I’ve been abroad for most of the last few years which I know hasn’t helped.  I always made an effort to keep in touch and would call and email where I could.  There’s no denying that my inability to be physically present however has taken its toll on some friendships.

I’ve also learnt how the rules of relationships often apply to friendships.  We’re all different and have our own rules and idealistic ideas of how people should act in any given situation.  Trouble is, people rarely communicate these.  I’m guilty of this.  I’m far more likely to communicate these thoughts and feelings to Andrew, than I am to my friends. For example, I have some friends whose definition of a good friend is someone who buys them gifts.  Communication and playing a part in each other’s lives are less important to them. (For the record, I’m not into receiving gifts. I’m also rubbish at selecting them and get super stressed whenever I buy any!).

In certain cases, seeing some friends less hasn’t been a bad thing.  I’ve always made an effort to keep in touch with people, even when I probably shouldn’t have bothered.  For example, when I stopped enjoying spending time with a friend, was it really worth trying to see them again?  But we were friends right, and went back a long way, so staying in touch seemed the right thing to do.  I guess I didn’t want to let go, even when it made sense to do so.

Tim Kreider writes in his brilliant We Learn Nothing (I really enjoyed the audio version):

Defriending isn’t just unrecognized by some social oversight; it’s protected by its own protocol, a code of silence. Demanding an explanation wouldn’t just be undignified; it would violate the whole tacit contract on which friendship is founded. The same thing that makes friendship so valuable is what makes it so tenuous: it is purely voluntary. You enter into it freely, without the imperatives of biology or the agenda of desire. Officially, you owe each other nothing.”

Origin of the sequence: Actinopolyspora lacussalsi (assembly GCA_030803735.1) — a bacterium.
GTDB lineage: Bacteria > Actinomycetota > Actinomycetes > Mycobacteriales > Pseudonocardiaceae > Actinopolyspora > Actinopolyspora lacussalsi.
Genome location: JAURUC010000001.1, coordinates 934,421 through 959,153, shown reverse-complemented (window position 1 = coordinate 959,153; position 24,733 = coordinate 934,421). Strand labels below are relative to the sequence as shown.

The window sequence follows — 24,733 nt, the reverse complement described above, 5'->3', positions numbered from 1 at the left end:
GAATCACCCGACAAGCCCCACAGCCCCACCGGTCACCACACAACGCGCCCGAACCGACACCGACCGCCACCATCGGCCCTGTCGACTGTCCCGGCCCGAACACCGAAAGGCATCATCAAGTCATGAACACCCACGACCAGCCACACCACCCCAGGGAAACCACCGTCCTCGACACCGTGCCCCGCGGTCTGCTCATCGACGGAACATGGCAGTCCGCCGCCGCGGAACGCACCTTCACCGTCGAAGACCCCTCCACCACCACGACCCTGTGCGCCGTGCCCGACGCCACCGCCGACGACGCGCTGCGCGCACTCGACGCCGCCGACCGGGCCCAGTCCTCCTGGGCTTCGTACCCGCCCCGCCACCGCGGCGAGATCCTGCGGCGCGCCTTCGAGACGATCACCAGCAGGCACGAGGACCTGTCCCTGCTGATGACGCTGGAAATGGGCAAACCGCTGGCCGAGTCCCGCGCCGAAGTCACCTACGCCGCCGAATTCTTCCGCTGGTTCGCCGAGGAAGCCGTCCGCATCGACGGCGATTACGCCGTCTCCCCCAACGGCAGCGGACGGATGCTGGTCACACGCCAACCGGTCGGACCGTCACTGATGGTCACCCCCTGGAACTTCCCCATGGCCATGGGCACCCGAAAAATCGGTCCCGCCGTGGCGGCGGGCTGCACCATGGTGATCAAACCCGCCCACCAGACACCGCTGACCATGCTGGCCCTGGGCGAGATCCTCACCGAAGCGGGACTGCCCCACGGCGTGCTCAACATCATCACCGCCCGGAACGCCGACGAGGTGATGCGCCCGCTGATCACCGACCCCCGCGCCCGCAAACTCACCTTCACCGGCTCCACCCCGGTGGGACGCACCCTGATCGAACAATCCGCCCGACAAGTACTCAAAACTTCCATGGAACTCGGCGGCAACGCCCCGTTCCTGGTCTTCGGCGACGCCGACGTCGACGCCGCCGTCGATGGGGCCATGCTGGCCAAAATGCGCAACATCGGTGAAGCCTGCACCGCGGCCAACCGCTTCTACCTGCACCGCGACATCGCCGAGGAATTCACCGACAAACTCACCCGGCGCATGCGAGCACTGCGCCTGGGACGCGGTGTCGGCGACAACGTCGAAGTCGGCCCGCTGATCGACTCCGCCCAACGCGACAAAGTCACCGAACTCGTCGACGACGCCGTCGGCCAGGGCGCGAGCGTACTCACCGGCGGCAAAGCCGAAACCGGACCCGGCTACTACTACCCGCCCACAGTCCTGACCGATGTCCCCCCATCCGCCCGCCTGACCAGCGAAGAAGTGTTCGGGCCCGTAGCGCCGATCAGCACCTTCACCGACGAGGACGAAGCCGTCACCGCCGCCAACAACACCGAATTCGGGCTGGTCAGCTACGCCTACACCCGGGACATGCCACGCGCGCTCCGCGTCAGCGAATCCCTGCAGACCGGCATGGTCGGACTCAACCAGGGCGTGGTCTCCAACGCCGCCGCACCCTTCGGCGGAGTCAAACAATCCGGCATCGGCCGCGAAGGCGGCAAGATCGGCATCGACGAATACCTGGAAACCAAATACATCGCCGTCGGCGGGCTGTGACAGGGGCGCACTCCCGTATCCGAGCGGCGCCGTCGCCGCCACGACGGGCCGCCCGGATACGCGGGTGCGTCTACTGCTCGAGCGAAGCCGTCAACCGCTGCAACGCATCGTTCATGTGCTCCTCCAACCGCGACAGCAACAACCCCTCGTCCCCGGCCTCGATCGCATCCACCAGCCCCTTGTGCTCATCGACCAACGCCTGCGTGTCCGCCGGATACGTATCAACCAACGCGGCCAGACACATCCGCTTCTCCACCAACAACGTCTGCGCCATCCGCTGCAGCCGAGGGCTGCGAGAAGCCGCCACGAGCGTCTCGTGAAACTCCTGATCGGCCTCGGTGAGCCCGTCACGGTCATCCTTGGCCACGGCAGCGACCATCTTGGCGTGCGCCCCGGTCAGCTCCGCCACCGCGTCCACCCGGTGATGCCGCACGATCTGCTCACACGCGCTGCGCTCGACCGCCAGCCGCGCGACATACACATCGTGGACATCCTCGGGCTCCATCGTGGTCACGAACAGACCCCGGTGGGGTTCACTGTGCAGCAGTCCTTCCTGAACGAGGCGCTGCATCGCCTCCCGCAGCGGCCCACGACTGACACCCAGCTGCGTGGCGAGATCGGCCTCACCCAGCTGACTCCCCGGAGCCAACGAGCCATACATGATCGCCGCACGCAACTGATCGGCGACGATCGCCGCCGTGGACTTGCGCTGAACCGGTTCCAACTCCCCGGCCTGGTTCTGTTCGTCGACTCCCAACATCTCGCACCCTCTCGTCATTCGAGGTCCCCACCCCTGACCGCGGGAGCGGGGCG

It’s a predicament. I’ve been on both sides, although I’ve never purposefully ignored someone.

When I started travelling, there were a couple of good friends from whom I grew apart. They couldn’t understand why I would want to do anything else but get a mortgage, pursue a career, and plan a wedding. From my point of view, I didn’t think that our differing views and goals mattered. I’ve always been able to get along with people, even those with opposing views of my own, and have close friends who lead completely different lives to mine.  But to some people, it did matter.  Losing a friend, or realising that you are not as important as you may have thought you were in someone’s life is painful.

In reality though, I have changed.  I am no longer the same person that I was in college, and I have a drastically different outlook and goals than many people I know.

I read Brene Brown’s books last year.  One of the central themes is the importance of feeling like you belong.  It struck a chord with me.  I realised how much I was lacking supportive or like minded friends.  I had plenty of connections with whom I could enjoy lunch or coffee, but many were ultimately shallow relationships.  I had few intimate or deep friendships from which I felt supported.  I could either continue spending my time with the same people or make room to meet new ones.  I needed to start accepting who I genuinely enjoyed spending time with and who I didn’t.

I made a commitment to try and deepen my existing friendships, be open to new ones, and be a good communicator. I’m still trying.